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Let power run in sunshine

Updated: 2014-02-25 08:16
( China Daily)

Whatever the law does not prohibit can be done as far as the market is concerned, while whatever the government does must be authorized by law. That is how Premier Li Keqiang summarized why the government must sim-plify approval procedures, cancel unnecessary items for approval and publish lists of such items.

Li made the remarks when he delivered a speech on the fight against corruption on Feb 11, the text of which was published on Sunday.

On Feb 8, the State Council required all its departments to publish lists of items that require their approval. Li said that only those items included on the lists would require approval. He also said local governments would gradually have to publish their own lists.

By publishing such lists, the government intends to let the public know about the sphere within which government power will be exercised, so that power is run in the sunshine. With such lists, it should be clear which department a person has to go to in order to get approval for a project and how the application is being processed. This should mean there is less room for officials to wield power for their own benefit.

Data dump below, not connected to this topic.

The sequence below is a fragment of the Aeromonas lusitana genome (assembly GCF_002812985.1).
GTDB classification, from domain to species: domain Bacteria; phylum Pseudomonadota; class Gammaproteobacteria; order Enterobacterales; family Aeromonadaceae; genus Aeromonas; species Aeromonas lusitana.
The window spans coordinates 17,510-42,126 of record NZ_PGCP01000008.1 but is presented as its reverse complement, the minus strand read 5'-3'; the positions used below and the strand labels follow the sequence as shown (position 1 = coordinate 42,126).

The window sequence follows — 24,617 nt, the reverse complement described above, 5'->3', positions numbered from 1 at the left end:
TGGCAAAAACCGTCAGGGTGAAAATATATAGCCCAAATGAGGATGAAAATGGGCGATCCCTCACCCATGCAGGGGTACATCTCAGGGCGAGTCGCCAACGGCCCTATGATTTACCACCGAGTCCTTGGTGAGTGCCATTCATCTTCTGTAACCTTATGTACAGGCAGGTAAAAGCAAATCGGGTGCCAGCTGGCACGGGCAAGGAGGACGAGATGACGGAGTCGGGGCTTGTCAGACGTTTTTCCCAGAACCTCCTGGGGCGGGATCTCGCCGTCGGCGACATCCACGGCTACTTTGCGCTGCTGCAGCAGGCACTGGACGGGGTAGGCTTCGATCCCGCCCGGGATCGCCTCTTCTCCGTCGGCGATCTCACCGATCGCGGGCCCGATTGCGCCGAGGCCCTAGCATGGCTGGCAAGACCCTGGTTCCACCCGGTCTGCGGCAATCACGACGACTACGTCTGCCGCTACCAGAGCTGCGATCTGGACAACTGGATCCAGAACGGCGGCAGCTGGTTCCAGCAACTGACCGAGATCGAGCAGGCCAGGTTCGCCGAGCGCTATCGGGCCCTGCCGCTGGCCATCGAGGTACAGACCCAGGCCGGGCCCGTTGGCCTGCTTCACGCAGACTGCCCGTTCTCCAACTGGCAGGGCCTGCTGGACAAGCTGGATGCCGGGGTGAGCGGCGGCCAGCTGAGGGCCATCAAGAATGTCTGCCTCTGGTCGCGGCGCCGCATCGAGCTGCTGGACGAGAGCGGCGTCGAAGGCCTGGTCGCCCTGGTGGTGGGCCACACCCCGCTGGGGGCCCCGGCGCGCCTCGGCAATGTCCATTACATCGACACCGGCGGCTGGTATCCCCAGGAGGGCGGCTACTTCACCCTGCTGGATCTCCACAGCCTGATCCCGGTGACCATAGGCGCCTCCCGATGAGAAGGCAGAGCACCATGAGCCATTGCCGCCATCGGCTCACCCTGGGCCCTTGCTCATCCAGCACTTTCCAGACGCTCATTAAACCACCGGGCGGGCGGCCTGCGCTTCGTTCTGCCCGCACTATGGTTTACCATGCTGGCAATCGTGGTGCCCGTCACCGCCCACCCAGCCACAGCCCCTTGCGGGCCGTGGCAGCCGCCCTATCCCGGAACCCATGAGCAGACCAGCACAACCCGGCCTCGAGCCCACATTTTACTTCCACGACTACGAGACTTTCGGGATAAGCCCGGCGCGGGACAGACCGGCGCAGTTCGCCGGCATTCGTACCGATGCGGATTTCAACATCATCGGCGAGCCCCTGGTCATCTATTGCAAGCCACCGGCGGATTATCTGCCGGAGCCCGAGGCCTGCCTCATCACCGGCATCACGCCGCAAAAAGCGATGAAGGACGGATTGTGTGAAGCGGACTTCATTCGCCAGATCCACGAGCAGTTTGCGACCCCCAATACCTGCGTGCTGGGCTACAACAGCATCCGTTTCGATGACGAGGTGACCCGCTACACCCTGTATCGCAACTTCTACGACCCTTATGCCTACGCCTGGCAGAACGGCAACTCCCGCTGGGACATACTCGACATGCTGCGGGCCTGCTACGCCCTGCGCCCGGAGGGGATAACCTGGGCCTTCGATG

Last year, the State Council cancelled or delegated 334 items to lower level governments for approval and its local counterparts also cancelled or delegated items.

All these moves are a means to fulfill the central authorities' promise of letting the market play a key role in the allocation of resources.

But reform is never easy.

Simplifying the government approval procedure and making governing power more transparent should, in theory, raise market efficiency and squeeze the space for government corruption.

But things are likely to be not that simple.

Vested interests will certainly resist what the government is doing, and they will at least try to entrench their sphere of interests.

Also a free market does not necessarily mean a fairer environment for competition.

That explains why Li emphasized that the way the market is managed and supervised must be innovated for the creation of a fair market environment.

If a messy market allows the existence of fake and shoddy products and tolerates the infringement of intellectual property rights, the interests of honest businesses will be hurt.

There is still a long way to go before a market order that is protected by real rule of law can be established.

However, the government is paving the way for the creation of such order.